Although some prefer the “debt-snowball method”, which suggests that you pay the debts with the lowest balances first to build momentum. It makes perfect sense to clear those with the higher interest rates out of the way first, but this is entirely dependent on the individual as each person’s financial situation is different.

– What are non-priority debts?

As the name suggests, non-priority debts are debts that are much less critical. However, this doesn’t mean that they aren’t important, they should be paid after you have paid off your priority debts.

Even though you may incur interest on these debts, lenders have less authority.  This means that there is often more time to resolve the issue before being taken to court or a penalty notice is issued. More often than not, overdue payments will result in the suspension of your account, which is for the best, as when you are under financial strain, subscription services are not a necessity.

However, if you still cannot pay off any of your debts you can be made bankrupt.

4. Cut back where possible

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Budgeting is key, to ensure you are saving money to pay off your debt. It is highly advisable to keep a spending diary or write a daily or weekly budget, to help you figure out where you are spending cash unnecessarily.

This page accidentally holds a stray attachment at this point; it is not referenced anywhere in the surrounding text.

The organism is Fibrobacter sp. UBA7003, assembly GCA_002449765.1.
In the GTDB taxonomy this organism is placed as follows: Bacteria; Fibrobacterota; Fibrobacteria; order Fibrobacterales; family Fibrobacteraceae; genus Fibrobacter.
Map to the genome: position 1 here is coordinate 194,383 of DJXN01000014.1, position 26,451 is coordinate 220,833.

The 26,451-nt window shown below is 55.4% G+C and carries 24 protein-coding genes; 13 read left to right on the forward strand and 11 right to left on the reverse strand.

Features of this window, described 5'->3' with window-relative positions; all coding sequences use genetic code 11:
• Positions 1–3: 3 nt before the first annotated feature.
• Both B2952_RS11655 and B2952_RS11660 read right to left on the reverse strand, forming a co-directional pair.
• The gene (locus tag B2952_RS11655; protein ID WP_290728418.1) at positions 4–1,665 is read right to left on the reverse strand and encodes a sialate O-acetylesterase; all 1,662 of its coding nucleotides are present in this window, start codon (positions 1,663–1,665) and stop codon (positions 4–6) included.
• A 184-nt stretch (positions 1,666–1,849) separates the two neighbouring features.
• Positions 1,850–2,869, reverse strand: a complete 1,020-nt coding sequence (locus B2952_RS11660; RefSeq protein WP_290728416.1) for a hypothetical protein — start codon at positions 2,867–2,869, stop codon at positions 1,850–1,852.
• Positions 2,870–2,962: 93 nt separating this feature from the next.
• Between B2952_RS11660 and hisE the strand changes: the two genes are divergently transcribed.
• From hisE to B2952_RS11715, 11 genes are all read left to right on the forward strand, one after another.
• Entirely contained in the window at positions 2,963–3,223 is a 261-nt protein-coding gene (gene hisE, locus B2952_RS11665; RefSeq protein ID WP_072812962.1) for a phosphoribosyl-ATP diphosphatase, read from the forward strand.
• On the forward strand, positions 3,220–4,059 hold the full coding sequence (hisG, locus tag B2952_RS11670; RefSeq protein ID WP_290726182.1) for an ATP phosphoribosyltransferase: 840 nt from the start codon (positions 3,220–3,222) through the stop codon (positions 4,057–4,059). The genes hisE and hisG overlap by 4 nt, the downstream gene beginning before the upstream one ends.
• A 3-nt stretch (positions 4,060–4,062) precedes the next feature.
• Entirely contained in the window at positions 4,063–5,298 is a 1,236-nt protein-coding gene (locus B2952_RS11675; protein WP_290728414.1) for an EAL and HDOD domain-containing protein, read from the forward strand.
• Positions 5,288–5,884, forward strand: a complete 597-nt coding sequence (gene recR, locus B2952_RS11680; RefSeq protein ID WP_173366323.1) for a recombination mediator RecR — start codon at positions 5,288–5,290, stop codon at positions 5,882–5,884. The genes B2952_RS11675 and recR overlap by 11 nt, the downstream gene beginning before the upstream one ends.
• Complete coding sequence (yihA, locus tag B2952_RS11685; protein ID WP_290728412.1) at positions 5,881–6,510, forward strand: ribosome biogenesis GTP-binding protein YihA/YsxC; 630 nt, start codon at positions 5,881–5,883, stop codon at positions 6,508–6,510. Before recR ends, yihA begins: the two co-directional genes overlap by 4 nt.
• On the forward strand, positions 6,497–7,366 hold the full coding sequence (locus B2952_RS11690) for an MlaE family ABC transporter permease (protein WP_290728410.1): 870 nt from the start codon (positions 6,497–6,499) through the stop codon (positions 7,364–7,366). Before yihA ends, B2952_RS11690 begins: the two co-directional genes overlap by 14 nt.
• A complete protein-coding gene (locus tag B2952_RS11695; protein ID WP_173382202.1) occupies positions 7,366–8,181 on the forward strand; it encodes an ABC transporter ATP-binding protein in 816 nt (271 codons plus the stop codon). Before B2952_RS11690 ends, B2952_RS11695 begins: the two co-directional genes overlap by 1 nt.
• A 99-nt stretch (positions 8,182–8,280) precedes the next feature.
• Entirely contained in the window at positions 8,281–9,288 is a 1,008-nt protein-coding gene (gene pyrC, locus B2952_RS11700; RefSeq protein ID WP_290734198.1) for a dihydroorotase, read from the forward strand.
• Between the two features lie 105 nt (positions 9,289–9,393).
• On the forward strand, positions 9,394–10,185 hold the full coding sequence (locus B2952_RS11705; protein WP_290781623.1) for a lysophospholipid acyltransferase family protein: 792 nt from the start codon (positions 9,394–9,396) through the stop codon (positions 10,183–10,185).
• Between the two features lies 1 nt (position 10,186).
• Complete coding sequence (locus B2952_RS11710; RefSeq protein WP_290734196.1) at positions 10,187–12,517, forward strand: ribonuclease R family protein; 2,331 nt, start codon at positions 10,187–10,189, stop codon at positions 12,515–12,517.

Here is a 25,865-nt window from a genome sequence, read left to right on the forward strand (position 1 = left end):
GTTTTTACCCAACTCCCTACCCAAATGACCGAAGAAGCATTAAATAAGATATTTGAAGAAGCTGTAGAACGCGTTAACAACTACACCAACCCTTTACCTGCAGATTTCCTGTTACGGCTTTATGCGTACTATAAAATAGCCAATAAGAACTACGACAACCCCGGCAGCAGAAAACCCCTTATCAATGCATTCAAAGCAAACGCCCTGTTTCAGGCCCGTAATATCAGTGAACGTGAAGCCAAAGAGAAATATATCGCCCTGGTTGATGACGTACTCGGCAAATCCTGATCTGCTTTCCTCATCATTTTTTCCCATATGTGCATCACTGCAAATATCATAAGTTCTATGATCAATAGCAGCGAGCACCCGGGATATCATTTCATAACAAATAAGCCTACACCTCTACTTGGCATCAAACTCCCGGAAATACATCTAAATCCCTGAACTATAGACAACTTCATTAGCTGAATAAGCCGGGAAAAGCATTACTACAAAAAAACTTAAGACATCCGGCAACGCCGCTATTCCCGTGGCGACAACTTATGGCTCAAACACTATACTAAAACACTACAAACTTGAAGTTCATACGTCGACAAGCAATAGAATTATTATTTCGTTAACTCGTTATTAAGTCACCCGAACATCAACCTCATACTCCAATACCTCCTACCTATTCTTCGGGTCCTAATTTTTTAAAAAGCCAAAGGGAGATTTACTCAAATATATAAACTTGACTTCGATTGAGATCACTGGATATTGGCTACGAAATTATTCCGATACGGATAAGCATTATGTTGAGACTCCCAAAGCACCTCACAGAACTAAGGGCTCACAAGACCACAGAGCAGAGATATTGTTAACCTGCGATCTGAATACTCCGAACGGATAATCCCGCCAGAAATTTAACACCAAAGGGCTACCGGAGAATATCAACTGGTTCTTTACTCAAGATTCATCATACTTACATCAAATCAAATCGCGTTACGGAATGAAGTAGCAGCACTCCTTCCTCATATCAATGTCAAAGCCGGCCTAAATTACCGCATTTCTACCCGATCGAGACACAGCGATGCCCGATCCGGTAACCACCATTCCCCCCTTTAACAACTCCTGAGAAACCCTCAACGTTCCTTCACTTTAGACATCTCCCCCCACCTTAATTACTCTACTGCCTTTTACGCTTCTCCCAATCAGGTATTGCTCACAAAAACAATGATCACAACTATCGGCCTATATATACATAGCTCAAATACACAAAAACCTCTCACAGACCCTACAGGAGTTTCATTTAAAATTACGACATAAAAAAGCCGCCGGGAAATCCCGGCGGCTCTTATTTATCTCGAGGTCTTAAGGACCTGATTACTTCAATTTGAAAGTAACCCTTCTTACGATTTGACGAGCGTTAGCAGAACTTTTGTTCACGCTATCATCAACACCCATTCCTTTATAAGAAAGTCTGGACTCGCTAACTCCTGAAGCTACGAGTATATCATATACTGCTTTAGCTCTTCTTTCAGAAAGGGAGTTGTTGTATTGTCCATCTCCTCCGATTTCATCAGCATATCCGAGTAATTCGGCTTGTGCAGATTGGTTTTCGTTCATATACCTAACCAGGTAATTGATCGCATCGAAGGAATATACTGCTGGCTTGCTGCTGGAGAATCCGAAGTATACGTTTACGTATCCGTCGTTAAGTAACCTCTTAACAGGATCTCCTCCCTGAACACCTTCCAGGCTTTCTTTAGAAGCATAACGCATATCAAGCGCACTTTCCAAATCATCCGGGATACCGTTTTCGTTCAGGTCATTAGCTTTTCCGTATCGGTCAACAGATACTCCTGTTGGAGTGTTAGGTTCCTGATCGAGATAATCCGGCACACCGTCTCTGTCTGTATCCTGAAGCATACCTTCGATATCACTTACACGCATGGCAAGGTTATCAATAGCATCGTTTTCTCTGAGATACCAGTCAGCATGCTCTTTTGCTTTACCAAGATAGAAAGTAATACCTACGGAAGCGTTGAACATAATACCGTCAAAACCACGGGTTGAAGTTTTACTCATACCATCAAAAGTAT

By making a few small changes to your daily life can help to reduce your monthly outgoings considerably, leaving you with more money to put towards clearing your debts. For example:

  • Take a packed lunch to work, instead of buying food
  • Sharing a lift to save on petrol and parking costs
  • Going for a run or bike ride, rather than going to the gym

Alternatively, you might want to consider switching your energy supplier to see if you can get a better deal elsewhere, to save on pennies. In addition, reviewing your landline, mobile and broadband packages may be a good idea, as well as downgrading to satellite TV.

5. Don’t borrow more

Despite what the advertisements say, consolidation loans are not always the best solution as it will result in you having to pay more money back in the long run, rather than paying off debts as fast as possible.

6. Consider other avenues

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More recently, it has become increasingly popular for homeowners to sell their home to release cash or equity tied up in their property.

Moving to a smaller home for money is one of the most common reasons people choose to move to a smaller home, in an attempt to reduce financial strain. Downsizing to a cheaper house with reduced monthly outgoings can help you to save money and could leave you with money left over to pay off any debts or outstanding bills in your name.

This is often used to help to boost funds if someone is in need of money – finding themselves “asset rich and cash poor”. Therefore, by selling their house, extra funds are being placed into their bank account to help with paying off debt in their name.

If you are struggling to find a cash buyer, we can give you money for your house and complete within 7 to 28 days, without the worry of paying estate agent fees too. Get in touch with us to find out more about what we can do for you.


Feature image credit: Olivier Le Moal / Shutterstock